There is little literature available on dispensing patterns and unsupervised sale of medicines from pharmacies in developing countries.
This study obtained background information on pharmacies, assessed the level of training, knowledge and dispensing patterns of pharmacy attendants in Karachi.
This is a descriptive cross sectional study with convenient sampling. A structured questionnaire was used to interview pharmacy attendants.
Of the 219 pharmacies surveyed, 62% reported more than 50 customers daily and 20% also sold items of general provision. Mean operating hours were 13. Only 24 (11%) had a visible license. On an average 3 attendants were employed per pharmacy. We interviewed one in each. Amongst the 219 interviewed, 77 (35%) were intermediate qualified and only 26 (12%) pharmacologically trained. Correct frequency of ORS administration was not known by 167 (76%) and 21% incorrectly suggested an anti-diarrhoeal preparation for viral diarrhoea in children. The knowledge of those with pharmacological training was significantly better. For respiratory tract infection in children approximately 60% did not know the correct dose of Paracetamol and Amoxicillin. Only 13 (6%) knew that Propanalol was contraindicated in hypertensive asthamatics. For Cotrimoxazole, metronidazole and lomotil only 40%, 21% and 15% respectively, were aware that these could not be dispensed without prescription.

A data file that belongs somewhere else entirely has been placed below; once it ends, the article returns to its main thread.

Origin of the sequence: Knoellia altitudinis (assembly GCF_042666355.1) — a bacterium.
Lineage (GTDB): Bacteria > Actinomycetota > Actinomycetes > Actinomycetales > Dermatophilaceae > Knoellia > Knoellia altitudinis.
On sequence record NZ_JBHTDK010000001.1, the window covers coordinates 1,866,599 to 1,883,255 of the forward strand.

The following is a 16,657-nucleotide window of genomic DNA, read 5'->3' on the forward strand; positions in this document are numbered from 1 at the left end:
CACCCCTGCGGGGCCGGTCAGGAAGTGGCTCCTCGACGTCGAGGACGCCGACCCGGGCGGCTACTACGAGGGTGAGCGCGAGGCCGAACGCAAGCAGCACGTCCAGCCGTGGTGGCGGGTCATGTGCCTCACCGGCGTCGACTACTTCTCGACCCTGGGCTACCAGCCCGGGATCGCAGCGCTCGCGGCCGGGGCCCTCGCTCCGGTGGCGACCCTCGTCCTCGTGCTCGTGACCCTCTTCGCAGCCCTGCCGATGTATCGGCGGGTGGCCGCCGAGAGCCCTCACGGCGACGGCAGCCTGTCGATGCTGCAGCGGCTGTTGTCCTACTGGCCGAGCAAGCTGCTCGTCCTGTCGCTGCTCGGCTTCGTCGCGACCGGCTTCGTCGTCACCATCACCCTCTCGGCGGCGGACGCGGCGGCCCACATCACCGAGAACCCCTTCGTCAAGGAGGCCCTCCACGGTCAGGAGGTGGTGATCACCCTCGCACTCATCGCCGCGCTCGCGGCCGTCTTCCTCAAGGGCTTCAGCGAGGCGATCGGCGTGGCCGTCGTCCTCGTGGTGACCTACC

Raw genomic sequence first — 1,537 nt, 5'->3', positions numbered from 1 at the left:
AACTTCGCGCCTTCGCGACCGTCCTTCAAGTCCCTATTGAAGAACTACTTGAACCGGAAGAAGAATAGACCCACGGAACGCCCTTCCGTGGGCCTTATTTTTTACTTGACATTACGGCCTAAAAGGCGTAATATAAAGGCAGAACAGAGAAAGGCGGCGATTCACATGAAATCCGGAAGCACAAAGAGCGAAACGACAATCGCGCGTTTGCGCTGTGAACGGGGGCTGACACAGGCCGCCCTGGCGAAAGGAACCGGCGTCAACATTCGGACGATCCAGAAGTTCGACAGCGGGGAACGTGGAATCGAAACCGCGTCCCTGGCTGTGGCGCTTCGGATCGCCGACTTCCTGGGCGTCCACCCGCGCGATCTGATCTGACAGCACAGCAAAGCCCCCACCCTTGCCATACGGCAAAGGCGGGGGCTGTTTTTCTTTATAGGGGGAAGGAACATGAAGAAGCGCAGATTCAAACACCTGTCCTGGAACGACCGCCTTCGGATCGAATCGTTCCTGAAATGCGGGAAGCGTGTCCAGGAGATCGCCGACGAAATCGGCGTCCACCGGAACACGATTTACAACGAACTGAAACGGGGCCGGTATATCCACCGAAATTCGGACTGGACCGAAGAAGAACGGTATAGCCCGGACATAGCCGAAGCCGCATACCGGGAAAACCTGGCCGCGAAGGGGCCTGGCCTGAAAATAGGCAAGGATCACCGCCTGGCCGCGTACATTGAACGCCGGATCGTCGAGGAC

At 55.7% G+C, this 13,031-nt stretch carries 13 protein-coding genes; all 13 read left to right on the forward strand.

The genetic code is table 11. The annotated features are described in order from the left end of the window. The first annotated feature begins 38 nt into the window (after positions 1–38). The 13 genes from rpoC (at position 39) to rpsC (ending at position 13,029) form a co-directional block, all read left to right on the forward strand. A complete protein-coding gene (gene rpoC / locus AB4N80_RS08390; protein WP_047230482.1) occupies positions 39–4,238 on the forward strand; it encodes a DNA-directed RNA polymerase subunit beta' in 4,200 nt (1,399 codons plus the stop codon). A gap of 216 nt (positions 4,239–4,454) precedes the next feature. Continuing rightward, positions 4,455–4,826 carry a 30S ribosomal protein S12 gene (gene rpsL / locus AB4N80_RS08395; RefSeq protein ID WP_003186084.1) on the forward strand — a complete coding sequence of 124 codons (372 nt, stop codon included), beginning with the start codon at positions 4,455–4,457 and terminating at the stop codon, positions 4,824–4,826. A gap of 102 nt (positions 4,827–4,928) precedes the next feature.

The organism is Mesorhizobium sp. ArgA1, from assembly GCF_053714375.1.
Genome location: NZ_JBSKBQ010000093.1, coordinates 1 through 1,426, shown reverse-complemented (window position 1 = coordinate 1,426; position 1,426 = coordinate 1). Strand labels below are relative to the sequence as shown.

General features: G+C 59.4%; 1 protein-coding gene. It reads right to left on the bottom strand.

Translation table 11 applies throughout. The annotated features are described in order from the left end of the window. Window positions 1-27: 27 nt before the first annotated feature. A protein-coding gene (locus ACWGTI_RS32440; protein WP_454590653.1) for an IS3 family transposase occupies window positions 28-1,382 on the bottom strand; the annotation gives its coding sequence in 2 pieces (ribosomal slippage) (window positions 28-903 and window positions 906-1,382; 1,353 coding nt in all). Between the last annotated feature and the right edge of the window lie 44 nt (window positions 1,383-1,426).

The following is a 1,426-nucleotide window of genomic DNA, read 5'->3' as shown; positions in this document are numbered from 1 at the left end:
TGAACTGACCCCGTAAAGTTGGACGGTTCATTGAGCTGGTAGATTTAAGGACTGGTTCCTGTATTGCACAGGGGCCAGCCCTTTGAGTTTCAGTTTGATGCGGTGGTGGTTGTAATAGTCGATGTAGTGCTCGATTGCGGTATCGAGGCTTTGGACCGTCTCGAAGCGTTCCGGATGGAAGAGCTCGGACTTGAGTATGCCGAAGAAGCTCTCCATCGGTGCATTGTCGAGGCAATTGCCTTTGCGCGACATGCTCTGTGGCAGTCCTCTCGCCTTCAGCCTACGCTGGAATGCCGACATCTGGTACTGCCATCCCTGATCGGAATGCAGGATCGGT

In the absence of trained pharmacists existing pharmacy attendants should be trained to improve drug-dispensing patterns.